Nothing can replace human translation. Google Translate and other machine translators are available and accessible these days. But there are also tools that professional translators us for the efficient translation process.
The CAT Tool is one of the most popular translation tools that have a translation memory. It stores phrases, names, and other words to track repetitive words. The CAT tool not only saves more time for translators, but it can also help you, as a client, to save costs.
Do you have many texts that need a translation from our website? You can also ask professional translators to check those repetitive words. You can negotiate with the price or rates of repeated words, mainly if you’re translating a considerable volume of work.
#6 Think Like a Marketer, too!
So, you’re done with the texts on your website. Most of the work will surely be handled by professional translators if you only need content in Chinese. But of course, you can’t overlook the opportunities when it comes to publishing content and Chinese texts if you want Baidu to crawl your pages.
So, you also can think like a marketer, too, if you translate your website to get more leads. For example, aside from the web pages, you can also embed videos on your website like your promotional videos in Chinese. Since you’ve already invested in translating the texts of the site, you can also go as far as looking into multimedia solutions.
Another way to include marketing strategies is to make sure your social media channels are up-to-date, and also can be read in Chinese. Email opt-ins aren’t really relevant when it comes to marketing in China.
In connection to point #4, you can use QR codes instead. If you’re running an e-commerce website, the project itself will be more than just translating the website. There are a lot of things to consider, including payment channels, and the content management system.
#7 Advertising Laws and Forbidden Terms
Last but not least, this point is crucial when publishing and translating content from English to Chinese. We understand that when it comes to marketing, most companies would often use the words “the best” and “the most.”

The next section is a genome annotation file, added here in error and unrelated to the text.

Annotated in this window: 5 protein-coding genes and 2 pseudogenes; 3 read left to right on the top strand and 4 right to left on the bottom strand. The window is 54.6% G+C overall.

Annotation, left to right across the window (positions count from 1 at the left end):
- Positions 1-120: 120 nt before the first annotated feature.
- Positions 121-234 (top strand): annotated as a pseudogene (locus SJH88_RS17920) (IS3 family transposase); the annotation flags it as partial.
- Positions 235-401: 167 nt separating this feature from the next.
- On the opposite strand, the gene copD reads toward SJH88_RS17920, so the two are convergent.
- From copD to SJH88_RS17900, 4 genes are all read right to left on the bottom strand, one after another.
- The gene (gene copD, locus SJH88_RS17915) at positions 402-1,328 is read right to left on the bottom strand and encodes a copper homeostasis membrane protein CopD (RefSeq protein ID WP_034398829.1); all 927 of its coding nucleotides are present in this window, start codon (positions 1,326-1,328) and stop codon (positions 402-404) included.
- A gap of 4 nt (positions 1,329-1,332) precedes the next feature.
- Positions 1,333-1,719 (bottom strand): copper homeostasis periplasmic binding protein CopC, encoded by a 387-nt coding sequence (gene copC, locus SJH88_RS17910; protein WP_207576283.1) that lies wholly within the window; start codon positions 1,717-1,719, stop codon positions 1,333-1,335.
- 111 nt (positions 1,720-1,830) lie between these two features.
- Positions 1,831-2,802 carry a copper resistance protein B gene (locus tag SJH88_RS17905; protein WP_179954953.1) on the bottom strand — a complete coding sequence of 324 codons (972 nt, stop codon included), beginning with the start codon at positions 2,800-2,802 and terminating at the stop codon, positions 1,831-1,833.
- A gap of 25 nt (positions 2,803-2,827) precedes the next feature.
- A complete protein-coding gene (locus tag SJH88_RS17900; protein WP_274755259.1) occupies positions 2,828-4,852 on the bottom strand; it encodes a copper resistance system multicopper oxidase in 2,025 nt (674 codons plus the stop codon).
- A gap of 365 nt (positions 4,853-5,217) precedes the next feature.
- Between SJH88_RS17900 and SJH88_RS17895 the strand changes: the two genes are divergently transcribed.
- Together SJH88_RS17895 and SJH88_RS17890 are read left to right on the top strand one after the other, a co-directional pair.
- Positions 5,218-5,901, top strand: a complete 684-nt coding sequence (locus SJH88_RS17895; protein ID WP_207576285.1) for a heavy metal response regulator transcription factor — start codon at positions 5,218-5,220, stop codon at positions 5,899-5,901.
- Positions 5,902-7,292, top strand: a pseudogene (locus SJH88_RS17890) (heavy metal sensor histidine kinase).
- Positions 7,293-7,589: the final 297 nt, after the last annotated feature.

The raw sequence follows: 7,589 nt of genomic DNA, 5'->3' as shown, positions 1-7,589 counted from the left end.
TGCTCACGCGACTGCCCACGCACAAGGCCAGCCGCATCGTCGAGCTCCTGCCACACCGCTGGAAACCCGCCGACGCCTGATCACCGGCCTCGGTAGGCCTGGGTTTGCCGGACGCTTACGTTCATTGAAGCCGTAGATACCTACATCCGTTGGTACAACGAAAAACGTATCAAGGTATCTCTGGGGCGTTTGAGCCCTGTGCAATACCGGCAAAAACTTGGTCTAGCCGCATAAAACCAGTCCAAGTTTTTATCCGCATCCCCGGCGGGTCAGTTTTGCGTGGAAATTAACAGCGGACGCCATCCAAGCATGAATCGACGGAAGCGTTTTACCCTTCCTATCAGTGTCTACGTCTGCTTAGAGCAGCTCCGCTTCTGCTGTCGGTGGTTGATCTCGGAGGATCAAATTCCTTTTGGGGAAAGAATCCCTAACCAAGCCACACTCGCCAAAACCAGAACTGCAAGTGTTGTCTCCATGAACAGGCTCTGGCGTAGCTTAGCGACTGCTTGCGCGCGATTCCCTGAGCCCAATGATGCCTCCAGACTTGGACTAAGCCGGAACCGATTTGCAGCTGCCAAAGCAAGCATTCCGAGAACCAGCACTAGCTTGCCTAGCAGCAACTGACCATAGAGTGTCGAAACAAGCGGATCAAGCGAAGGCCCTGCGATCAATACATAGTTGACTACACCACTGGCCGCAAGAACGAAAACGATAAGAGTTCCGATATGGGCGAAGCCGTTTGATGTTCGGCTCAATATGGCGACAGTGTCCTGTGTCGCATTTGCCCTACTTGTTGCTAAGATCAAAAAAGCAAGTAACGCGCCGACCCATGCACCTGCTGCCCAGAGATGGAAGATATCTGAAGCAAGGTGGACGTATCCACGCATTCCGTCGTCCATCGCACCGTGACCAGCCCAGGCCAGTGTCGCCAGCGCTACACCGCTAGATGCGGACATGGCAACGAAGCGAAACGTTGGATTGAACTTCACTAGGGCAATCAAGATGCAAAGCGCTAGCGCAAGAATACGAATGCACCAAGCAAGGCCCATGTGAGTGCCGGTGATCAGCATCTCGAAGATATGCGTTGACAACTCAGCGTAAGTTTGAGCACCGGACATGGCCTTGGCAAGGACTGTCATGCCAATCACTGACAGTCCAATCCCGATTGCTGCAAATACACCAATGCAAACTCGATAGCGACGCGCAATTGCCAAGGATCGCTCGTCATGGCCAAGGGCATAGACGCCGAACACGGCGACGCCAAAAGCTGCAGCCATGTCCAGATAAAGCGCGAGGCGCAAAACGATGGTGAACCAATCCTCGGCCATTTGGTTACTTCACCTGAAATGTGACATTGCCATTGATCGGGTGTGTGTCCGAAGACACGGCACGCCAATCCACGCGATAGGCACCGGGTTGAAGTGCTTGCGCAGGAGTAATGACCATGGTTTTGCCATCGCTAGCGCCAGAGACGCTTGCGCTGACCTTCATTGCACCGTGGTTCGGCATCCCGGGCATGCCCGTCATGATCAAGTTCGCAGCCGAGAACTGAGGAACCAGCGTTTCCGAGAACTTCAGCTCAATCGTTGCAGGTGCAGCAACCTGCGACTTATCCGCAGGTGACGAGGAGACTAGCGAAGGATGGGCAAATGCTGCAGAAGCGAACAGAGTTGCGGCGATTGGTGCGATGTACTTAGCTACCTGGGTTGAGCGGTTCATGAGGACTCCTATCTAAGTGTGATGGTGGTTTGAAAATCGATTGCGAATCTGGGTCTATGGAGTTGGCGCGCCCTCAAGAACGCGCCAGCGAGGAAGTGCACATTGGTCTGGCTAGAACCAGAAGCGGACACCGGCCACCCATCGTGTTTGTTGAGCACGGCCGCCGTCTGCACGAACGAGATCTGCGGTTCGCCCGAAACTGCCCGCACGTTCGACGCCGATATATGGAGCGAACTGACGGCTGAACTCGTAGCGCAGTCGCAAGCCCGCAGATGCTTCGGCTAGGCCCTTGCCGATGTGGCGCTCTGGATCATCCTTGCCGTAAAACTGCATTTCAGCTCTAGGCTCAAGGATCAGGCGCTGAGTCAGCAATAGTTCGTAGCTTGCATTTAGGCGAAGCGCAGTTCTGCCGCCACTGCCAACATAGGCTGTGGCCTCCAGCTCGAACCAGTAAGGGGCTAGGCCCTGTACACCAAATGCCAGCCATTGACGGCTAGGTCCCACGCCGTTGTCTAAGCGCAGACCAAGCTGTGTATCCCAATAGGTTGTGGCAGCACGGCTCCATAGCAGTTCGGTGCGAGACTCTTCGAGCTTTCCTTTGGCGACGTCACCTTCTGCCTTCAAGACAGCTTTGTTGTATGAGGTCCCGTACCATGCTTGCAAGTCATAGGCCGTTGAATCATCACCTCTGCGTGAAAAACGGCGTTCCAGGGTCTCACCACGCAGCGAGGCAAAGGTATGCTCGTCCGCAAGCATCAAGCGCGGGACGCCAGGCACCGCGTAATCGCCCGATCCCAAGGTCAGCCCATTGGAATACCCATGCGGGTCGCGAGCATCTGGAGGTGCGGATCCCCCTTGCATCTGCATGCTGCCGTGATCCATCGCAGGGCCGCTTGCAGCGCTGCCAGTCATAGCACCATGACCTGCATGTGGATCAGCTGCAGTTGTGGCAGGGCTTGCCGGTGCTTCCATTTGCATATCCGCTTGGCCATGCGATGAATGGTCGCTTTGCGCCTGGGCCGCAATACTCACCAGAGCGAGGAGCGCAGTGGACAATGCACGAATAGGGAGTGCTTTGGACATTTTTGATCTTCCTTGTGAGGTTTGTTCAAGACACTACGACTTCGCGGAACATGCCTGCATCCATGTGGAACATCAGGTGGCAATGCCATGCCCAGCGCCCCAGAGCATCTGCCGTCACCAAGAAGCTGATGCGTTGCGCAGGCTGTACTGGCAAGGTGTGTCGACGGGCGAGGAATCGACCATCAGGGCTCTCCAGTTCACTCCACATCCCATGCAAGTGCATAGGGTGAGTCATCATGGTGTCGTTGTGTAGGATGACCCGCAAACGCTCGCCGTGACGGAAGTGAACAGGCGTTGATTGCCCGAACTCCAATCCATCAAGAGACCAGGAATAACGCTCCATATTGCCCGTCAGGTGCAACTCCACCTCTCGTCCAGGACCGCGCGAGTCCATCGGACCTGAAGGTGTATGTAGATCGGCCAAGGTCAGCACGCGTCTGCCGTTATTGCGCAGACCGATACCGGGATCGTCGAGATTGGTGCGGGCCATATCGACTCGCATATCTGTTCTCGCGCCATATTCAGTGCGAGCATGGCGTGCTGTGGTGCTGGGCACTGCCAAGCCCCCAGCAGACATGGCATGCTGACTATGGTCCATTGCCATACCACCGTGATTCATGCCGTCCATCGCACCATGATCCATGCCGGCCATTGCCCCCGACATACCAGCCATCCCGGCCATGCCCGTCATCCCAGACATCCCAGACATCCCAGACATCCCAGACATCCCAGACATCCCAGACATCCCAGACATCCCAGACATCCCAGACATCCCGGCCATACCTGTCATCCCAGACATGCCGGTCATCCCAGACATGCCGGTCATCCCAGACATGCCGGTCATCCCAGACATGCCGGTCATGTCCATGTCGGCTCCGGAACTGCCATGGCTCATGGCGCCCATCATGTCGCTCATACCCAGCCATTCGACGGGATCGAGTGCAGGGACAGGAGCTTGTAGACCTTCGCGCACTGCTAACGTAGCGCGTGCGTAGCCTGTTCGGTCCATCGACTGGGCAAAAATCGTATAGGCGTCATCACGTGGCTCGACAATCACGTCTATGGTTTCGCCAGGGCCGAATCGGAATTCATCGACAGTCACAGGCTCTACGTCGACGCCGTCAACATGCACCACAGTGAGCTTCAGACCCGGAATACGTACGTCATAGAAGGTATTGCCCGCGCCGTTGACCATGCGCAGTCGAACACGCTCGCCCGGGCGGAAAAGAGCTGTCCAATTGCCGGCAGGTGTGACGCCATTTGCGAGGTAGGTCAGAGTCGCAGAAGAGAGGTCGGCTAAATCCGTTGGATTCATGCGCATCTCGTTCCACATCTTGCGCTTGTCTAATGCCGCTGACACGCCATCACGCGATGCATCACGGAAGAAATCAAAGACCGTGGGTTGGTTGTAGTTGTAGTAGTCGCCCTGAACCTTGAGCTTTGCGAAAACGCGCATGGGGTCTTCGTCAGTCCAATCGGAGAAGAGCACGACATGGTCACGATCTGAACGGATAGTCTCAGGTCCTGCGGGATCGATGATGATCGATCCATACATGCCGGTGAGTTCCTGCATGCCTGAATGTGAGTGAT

China has its own Advertising Law to protect the netizens from marketers and companies that use false advertising to lure consumers into buying products or availing the services. So, in case you have content with English copywriting that uses the following terms, you may want to discuss other words to fit the writing style when translated into Chinese.
Words related to “the best,” “the most,” “the number one,” or “top 1,” and any word in the superlative degree should be avoided.
For Chinese translators and copywriters, they can use http://www.jinyongci.com/ to check the phrases and texts in Chinese. With so many forbidden search terms and Chinese keywords, this online tool is helpful for every marketer or copywriter.
You may also consider some legal advice to make sure you fully comply with Chinese Advertising Law.
What’s your next step?
We hope these tips will help you take the next step in your translation and localization efforts. The digital marketing trends in China are always changing fast, so make sure that you combine your translation and localization activities together to make the most out of the exposure and lead generation.
Let us know how the LIMPID team can help you in your next journey.